Breastfeeding

Nursing
 

BREASTFEEDING:

Breastfeeding has several advantages both for mother and the baby. But it is not easy, especially for first time moms. It is a learned skill- you will get better at it with practice. First 2 weeks are the hardest for most women. Take help from your nurses, doctors, lactation consultants, family, friends and support groups.

Here are some steps/tips.

  • Getting ready for breastfeeding- Be calm and relaxed, get some water or juice for yourself. Get some pillows to help support you and your baby while he or she is nursing.
  • Find a breastfeeding position that is comfortable for you and your baby such as cross cradle and football hold. Make sure your baby’s head and chest are lined up straight and facing your breast. Switch from one breast to the other every time you start feeding.
  • Get the baby latched on properly with his or her mouth wide open which you can do by gently touching the middle of your baby’s lower lip. Make sure your baby takes the whole nipple and part of your areola into their mouth, not just the end of the nipple.
  • Provide a complete feeding- let your baby nurse for at least 15 min.

 

If you are high milk producer, you should pump after feeding your baby if you still feel full. That extra breast milk can be stored in fridge/ freezer for later use and will help keep up your supply.

If you are struggling with milk production- there are some over the counter herbal remedies, you can use.

  • Fenugreek pills, fenugreek in diet
  • Shatavari herbal drops- available at maternal connections store at the hospital.
  • Reglan/ metoclopramide- prescribed by your doctors.

(Domperidone which is sometimes advised by some lactation consultants is not recommended by the FDA. It is also not covered by insurance and is only available in some compounding pharmacies. It is used in other countries more commonly like Europe and Canada).

 

BREAST ENGORGEMENT:

Breast engorgement means your breasts are painfully full of milk. This usually occurs when a mother makes more milk than her baby uses. Your breasts may become firm and swollen which makes it hard for your baby to breastfeed. Engorged breasts can be treated at home.

 

Engorgement may happen:

  • When your milk first comes in, often during the first few days after birth.
  • When you have a regular breastfeeding routine but can’t nurse/pump as much as usual.
  • If you suddenly stop breastfeeding.
  • When your baby feeds less than usual, is ill, has a poor appetite, or has started solid foods.

 

Symptoms of engorged breasts include:

  • Swollen, firm and painful breasts. In severe cases they can seem hard, shiny, warm and slightly lumpy to touch.
  • Flattened nipples and firm areola.
  • A slight fever of around 100.4 F
  • Severe engorgement can lead to blocked milk ducts and breast infection called mastitis which needs to be treated by antibiotics.

 

Home treatment for engorgement- Use the following steps

  • Soften your breasts before feedings. You can apply warm compress for a couple of minutes or use a pump to let out a small amount of milk from both breasts before baby feeds.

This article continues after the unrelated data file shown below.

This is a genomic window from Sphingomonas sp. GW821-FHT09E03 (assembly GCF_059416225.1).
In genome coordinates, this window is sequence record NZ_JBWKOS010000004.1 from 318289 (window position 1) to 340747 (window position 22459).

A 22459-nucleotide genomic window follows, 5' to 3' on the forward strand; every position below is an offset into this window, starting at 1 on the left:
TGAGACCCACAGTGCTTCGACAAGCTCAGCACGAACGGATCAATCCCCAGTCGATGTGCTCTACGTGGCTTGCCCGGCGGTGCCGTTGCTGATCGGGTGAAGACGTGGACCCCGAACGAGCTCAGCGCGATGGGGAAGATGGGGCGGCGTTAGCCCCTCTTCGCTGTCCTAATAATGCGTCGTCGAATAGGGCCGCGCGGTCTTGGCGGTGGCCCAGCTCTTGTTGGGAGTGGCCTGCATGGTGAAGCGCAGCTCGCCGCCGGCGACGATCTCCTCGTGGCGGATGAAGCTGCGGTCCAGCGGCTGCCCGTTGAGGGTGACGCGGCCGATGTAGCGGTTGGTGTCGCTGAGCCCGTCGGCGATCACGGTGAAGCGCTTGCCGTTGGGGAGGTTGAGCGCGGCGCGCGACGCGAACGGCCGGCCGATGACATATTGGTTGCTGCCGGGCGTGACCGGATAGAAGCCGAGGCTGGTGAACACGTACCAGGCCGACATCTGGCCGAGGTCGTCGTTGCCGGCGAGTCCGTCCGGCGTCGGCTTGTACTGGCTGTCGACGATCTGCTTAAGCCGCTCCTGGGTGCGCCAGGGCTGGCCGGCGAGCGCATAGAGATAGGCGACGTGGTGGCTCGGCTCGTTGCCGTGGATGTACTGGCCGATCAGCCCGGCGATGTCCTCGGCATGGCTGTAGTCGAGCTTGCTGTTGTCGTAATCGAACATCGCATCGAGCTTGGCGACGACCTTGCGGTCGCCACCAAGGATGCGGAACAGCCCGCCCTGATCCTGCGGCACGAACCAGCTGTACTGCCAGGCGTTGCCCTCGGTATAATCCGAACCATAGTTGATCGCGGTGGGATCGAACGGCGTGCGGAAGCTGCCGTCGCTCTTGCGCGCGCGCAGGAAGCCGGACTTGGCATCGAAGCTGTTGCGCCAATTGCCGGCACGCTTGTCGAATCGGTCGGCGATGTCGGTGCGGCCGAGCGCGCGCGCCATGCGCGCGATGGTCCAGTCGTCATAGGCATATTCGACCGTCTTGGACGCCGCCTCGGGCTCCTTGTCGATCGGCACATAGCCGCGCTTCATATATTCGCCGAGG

• Take Ibuprofen or Advil to reduce pain and swelling.
  • If your breasts still feel uncomfortable after nursing, try a cold compress to reduce swelling. You can use a frozen wet towel, a cold pack or bag of frozen vegetables- 15 min at a time every hour as needed. Use a thin cloth between skin and cold pack to prevent skin damage.

 

Call us if the above remedies do not work or if you develop signs of infection. For example: if there is any pain in breasts or nipples, if you have a fever, or if you feel chills. Call us at (650) 396-8110.

 

If you can’t breastfeed:

  • It’s not easy.
  • Pumping without nursing is the hardest.
  • All benefits limited to first 2 years.
  • Around 20% of women supplement with formula within two days of birth. Around 30% supplement by 3 months.
  • A 2015 CDC study shows only 24.9% of women are exclusively breastfeeding through 6 months.
  • Of women who intended to breastfeed at least through 8 weeks, 14% of them stopped breastfeeding by 6 weeks in another study.
  • In one study 60% of mothers who started breastfeeding did not breastfeed for as long as they wanted to.
  • The biggest factor in healthy, growing newborn is love, which requires a sane, rested mother—not an exhausted, trying-everything mom who can’t accept she doesn’t have enough supply.
  • Formula isn’t evil, it’s even better even than a wet-nurse.

 

BREASTFEEDING RESOURCES:

  • Call our office at (650) 396-8110 and ask to speak to Nadia (our registered nurse and lactation educator).
  • Free advice line to all new mothers at ECH- call (650) 988-8290.
  • Drop in breastfeeding support session at ECH on Wednesdays 10.30-11.30 am with a lactation consultant in a group setting, no fees
  • Private one to one session with lactation consultant at ECH by appointment and fees applied.
  • Products for breastfeeding mothers/ pump rentals- The Maternal Connection- M-F- 10.00 am- 4.00 pm, Saturday- 10.00 am- 3.00 pm.

 

Sometimes, despite your best efforts, all of the above does not work and it is okay to stop breastfeeding, especially if it is taking a toll on your physical and mental health. While breast milk is ideal food for babies, your baby can get good nutrition from formula. Formulas are designed to give babies all the calories and nutrients they need. There are several formula types available in the market, most are comparable and not one is proven to be better than other- whatever suits you and your baby is the best!!

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Map of ECH campus and our new location